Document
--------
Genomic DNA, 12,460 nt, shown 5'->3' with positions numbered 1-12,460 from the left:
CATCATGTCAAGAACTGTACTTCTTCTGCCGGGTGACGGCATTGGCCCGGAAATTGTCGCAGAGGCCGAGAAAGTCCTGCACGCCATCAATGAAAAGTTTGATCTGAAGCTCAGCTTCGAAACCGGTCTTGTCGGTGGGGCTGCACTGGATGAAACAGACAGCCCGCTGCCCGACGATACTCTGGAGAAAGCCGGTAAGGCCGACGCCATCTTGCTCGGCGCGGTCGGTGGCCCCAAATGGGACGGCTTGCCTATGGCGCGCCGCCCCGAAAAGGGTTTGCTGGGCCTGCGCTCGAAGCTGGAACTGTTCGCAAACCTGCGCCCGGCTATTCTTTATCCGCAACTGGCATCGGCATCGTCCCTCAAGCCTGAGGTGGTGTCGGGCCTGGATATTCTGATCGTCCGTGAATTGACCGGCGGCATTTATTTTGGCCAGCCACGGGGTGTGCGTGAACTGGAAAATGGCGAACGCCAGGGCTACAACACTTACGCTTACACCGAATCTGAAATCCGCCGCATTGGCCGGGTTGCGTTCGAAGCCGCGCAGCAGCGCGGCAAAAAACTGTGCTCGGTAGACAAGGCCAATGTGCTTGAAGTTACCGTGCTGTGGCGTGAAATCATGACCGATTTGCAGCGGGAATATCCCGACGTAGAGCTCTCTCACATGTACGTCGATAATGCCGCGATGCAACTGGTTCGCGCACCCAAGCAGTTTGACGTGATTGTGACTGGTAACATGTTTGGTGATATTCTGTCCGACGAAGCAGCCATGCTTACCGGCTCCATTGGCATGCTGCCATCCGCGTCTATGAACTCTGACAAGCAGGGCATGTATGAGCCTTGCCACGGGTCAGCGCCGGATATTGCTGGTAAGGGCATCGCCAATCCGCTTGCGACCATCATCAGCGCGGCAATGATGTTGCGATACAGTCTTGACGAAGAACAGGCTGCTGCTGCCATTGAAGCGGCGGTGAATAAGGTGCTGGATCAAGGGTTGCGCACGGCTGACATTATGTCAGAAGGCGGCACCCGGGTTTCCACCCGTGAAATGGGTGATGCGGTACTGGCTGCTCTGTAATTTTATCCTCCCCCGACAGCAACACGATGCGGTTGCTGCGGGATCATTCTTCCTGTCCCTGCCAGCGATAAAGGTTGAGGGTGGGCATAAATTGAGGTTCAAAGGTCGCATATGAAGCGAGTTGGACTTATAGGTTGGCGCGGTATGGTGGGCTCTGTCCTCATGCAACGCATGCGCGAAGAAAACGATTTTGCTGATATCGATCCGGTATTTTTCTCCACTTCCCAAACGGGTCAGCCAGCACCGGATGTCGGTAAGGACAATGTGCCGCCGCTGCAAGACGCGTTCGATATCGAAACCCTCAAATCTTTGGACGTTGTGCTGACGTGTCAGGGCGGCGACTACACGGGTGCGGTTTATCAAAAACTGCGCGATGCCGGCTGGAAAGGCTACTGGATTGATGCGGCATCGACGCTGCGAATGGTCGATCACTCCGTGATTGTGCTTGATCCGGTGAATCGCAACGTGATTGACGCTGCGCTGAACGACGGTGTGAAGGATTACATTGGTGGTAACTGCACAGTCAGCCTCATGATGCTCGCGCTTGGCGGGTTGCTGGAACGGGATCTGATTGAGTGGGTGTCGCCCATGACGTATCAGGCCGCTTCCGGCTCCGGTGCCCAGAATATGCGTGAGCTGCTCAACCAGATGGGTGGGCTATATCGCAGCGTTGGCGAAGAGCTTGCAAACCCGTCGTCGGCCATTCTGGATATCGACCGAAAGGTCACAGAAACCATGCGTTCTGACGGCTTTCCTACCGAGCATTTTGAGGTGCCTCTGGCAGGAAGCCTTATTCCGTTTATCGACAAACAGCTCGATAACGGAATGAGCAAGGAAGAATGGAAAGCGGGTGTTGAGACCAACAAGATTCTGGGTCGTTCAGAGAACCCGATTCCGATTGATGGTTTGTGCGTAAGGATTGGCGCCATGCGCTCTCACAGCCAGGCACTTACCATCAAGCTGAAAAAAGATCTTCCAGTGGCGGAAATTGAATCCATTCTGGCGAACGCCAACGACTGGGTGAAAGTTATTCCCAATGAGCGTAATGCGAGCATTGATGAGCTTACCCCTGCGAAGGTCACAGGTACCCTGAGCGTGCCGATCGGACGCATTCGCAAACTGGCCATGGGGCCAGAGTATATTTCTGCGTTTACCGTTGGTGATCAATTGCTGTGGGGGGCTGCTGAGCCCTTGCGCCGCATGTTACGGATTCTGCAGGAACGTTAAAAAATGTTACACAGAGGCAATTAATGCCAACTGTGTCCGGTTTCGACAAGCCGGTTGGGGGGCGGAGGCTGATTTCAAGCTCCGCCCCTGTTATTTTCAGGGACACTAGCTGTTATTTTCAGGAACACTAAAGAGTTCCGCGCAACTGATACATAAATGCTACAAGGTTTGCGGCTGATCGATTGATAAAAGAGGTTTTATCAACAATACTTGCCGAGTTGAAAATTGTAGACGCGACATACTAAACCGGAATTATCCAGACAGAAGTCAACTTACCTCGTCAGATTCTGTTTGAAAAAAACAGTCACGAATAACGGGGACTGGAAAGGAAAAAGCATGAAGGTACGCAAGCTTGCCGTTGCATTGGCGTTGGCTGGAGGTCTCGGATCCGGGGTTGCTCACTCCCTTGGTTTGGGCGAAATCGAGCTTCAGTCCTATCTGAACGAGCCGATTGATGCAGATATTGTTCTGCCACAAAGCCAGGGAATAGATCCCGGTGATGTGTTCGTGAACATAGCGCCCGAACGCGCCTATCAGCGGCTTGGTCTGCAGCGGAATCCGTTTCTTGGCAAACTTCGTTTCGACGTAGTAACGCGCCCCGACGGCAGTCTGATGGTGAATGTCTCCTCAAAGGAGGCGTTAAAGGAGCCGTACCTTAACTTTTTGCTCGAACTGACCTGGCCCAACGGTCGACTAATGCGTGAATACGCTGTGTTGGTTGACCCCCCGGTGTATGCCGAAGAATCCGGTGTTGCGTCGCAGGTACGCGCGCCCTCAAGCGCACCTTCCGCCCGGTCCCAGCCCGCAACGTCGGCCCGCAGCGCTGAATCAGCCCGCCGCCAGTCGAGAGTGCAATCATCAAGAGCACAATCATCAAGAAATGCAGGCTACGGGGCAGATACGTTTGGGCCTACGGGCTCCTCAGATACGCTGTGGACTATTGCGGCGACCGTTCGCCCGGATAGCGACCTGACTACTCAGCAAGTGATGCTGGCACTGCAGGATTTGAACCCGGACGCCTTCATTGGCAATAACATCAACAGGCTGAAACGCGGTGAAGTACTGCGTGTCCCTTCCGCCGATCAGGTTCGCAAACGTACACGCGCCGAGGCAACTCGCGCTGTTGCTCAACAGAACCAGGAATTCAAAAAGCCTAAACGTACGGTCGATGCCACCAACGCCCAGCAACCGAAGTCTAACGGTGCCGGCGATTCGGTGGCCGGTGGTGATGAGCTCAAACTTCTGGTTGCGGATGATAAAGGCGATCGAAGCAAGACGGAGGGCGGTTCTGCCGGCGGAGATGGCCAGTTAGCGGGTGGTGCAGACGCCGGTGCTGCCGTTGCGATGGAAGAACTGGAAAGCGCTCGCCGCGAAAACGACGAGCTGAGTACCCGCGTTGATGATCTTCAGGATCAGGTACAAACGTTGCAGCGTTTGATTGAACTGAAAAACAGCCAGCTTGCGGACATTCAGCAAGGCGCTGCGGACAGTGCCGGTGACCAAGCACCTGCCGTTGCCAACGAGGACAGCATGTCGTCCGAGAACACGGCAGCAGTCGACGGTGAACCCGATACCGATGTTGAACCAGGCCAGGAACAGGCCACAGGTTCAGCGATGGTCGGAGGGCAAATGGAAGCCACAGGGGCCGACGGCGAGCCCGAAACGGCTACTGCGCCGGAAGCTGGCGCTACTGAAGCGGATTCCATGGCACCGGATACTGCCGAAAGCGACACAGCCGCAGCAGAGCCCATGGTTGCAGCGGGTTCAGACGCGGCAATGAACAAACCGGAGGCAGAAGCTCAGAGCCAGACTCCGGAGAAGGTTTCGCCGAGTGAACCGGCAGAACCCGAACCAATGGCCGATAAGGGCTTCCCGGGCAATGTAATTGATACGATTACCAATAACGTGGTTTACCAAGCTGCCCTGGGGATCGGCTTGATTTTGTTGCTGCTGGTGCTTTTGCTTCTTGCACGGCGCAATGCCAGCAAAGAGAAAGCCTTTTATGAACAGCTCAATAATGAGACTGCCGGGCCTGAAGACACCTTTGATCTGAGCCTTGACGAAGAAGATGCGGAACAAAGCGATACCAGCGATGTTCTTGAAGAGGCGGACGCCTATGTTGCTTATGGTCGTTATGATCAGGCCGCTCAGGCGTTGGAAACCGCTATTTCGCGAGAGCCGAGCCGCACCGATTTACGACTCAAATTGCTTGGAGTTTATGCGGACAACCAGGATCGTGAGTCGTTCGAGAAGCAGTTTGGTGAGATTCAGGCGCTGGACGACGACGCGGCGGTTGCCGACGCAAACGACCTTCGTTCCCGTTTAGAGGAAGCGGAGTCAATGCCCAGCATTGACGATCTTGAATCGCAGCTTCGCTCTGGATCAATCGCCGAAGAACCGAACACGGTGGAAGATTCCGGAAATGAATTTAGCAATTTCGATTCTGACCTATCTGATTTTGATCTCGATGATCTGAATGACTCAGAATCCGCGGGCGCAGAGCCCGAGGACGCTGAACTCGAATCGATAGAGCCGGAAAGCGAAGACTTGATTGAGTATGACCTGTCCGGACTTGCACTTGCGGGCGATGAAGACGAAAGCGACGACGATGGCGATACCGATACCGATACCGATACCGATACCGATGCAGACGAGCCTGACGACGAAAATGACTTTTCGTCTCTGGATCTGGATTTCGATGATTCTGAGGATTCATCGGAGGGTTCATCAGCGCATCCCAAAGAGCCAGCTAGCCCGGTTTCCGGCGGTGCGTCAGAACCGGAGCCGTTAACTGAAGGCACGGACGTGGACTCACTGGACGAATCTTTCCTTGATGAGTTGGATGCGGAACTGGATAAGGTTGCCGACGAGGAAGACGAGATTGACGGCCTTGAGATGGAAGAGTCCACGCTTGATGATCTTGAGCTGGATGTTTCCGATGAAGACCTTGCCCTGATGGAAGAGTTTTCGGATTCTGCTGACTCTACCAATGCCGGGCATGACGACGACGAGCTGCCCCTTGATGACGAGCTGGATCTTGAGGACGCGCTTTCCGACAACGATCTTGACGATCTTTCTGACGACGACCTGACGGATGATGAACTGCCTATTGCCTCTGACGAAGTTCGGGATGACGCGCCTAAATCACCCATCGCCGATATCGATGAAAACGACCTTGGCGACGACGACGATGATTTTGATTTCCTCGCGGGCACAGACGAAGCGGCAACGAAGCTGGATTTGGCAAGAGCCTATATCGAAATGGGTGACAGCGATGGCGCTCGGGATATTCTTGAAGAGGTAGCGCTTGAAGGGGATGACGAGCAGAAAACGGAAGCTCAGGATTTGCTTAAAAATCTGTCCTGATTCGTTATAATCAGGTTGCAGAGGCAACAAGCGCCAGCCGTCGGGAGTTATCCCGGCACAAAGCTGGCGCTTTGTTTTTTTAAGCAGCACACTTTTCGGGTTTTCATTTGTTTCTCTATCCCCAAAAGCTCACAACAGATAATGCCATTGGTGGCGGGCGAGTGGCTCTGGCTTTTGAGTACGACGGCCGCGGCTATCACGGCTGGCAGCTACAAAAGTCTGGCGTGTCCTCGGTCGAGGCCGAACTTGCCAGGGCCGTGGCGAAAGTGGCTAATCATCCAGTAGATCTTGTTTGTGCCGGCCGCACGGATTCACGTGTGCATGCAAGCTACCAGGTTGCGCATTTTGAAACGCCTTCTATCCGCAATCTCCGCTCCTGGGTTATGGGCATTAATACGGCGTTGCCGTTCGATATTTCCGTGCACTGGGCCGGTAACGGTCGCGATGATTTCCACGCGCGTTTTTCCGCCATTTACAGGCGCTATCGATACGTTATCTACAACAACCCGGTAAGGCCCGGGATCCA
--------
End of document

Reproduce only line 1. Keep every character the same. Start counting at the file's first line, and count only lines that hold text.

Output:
Genomic DNA, 12,460 nt, shown 5'->3' with positions numbered 1-12,460 from the left: